Thursday, December 07, 2023

The Hasmoneans, the Oniads, and the high priesthood

HANUKKAH RELATED: The Hasmoneans Usurped the High Priesthood from the Oniads (Prof. Daniel R. Schwartz,
The family of Onias long controlled the high priesthood before the persecution of Antiochus IV and the Hasmoneans’ (“Maccabees’”) rebellion. When the dust settled, the Hasmoneans found themselves in charge of the priesthood and the Oniads had relocated to Egypt. 1 Maccabees, a pro-Hasmonean work, defends the legitimacy of the Hasmonean accession to the high priesthood, and the fact that it went to the family of Judah Maccabee’s brother, Simon.
For PaleoJudaica posts on the Oniad Temple at Leontopolis, in Egypt, see here and links. For more on the Maccabean Revolt, see the immediately preceding post—here—and links.

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Two revolts against Hellenistic Kings

HANUKKAH RELATED: Two Major Native Rebellions Against Hellenistic Kings. Here are two stories of Greco-Macedonian rulers of the Hellenistic period coming to blows with the native population of their empires (Benjamin Davies, The Collector).
The Hellenistic period saw Macedonian rulers on the thrones of both Asian and African empires from 323 BCE until 31 BCE. Although there was certainly a division between the Greek culture of the rulers and the native cultures of the ruled, Hellenistic kings were far more invested in cooperating and displaying themselves as the rightful rulers of their native subjects. However, there were still tensions between the rulers and the ruled. Native rebellions did sometimes erupt and two of these rebellions will be the subject of this article: the Maccabean revolt and the Great Rebellion.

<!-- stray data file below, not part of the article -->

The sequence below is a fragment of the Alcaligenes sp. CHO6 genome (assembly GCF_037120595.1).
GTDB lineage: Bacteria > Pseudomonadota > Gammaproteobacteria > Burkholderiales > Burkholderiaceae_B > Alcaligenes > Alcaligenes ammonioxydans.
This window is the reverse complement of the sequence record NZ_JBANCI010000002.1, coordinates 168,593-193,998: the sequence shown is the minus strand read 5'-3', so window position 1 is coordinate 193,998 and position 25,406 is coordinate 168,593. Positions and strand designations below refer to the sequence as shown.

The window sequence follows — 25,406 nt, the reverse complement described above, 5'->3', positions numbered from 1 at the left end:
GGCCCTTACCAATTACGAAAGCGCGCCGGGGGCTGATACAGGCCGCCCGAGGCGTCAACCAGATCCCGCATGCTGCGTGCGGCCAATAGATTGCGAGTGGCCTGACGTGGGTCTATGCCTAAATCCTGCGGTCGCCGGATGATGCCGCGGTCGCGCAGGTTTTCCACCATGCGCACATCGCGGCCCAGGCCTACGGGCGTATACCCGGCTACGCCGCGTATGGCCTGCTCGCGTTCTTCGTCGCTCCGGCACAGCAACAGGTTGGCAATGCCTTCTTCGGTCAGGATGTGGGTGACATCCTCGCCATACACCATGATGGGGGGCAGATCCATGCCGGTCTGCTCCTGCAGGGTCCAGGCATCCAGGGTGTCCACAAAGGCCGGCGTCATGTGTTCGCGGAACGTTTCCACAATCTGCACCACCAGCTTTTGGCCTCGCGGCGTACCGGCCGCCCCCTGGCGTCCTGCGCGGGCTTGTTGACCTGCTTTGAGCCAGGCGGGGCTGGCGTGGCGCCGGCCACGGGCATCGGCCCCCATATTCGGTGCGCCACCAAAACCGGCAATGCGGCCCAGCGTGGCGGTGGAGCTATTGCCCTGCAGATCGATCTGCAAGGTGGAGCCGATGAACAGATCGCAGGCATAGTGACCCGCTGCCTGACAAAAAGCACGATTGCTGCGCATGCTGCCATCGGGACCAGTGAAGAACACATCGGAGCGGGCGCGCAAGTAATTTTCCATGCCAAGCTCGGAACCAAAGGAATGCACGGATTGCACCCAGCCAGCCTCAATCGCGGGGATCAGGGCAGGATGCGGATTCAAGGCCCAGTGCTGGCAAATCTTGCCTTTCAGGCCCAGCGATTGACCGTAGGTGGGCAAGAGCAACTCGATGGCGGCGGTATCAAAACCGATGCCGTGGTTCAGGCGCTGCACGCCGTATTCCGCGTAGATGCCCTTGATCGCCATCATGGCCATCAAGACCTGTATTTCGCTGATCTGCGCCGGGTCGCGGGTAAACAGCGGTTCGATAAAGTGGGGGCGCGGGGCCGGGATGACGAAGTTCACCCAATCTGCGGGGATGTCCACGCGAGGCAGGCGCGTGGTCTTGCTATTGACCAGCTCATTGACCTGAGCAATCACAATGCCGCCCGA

The "Great Rebellion" of the Ptolemies against the Egyptians is the lesser-known one today. But King Ptolemy IV Philopater appears in the Bible. For more on him, see here and links. And the Rosetta Stone is arguably connected with the aftermath of the revolt.

The Maccabean Revolt is the better-know and more immediately seasonal one. This article gives a good, brief but nuanced, account of that revolt.

Some PaleoJudaica posts on the Maccabean Revolt are here, here, here, and links.

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National Judith Day?

OLD TESTAMENT APOCRYPHA WATCH, SORT OF: National Judith Day 2023: History, FAQs, Dates, Activities, and Facts About judges. This day is observed as an opportunity to express gratitude to those who share the name Judith on an international scale. The feminine given name Judith is derived from the Hebrew name Yehudit, which translates to "woman of Judea" (unatttributed, Newsd).
... The Hebrew form of the biblical name Judith, Yehudit, translates to “Jewess” or “woman from Judea.”

Apocryphal records of the incident [referent unclear - JRD] can be found in the Book of Judith. Judith’s narrative is replete with tragedy, triumph and determination, sex, deceit, and murder. The narrative of Judith is situated during the Babylonian subjugation of Assyria by Nebuchadnezzar. Judith is identified as Manassas’ affluent widow. It was stated that she possessed an attractive countenance and was a sight to witness.

This is a new one to me. But salutes to all readers named Judith.